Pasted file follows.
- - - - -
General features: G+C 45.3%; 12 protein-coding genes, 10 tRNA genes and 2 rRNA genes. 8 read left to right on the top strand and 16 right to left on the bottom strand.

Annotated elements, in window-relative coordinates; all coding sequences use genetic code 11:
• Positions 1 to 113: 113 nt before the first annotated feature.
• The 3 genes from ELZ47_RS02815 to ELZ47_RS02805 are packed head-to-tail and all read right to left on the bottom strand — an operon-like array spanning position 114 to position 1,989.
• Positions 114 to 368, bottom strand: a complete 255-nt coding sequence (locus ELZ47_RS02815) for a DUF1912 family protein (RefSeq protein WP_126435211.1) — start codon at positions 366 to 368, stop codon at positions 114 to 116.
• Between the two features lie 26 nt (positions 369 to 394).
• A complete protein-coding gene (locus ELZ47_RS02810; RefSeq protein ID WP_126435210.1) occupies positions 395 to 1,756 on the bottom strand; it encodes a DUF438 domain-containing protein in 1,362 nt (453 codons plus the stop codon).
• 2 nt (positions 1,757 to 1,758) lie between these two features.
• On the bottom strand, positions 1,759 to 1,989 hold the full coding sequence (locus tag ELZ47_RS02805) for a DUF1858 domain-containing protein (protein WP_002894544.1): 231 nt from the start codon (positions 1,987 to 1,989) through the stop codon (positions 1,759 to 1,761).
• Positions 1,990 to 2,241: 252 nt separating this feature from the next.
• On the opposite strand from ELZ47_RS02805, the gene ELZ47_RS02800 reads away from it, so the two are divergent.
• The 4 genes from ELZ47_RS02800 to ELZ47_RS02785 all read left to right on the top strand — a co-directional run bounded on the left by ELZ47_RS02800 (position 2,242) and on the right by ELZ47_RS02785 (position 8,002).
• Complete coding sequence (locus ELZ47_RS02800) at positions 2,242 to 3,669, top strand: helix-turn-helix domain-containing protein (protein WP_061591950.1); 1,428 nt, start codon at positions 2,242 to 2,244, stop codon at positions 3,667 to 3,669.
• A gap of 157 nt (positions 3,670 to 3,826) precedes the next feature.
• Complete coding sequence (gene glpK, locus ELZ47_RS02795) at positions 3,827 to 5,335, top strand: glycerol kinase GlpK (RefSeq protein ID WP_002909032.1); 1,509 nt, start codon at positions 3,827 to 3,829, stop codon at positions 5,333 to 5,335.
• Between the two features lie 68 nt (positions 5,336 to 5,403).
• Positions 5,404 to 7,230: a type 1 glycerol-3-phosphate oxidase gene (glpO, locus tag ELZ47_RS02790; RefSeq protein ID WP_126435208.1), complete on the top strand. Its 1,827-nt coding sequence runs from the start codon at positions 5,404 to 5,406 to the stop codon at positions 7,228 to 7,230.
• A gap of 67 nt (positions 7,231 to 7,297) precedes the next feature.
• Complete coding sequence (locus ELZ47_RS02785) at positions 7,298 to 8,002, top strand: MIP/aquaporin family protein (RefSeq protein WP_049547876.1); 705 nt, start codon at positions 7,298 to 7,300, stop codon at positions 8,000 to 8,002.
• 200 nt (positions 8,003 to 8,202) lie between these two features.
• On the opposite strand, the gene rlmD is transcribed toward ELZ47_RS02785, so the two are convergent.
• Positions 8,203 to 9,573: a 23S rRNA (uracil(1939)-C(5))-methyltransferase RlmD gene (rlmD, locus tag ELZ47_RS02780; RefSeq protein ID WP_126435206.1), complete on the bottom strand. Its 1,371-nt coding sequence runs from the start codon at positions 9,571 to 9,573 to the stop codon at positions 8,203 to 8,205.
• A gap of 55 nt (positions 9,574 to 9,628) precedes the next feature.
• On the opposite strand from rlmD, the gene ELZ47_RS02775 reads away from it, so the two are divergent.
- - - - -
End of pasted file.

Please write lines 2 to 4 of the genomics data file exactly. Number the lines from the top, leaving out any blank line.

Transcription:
Annotated elements, in window-relative coordinates; all coding sequences use genetic code 11:
• Positions 1 to 113: 113 nt before the first annotated feature.
• The 3 genes from ELZ47_RS02815 to ELZ47_RS02805 are packed head-to-tail and all read right to left on the bottom strand — an operon-like array spanning position 114 to position 1,989.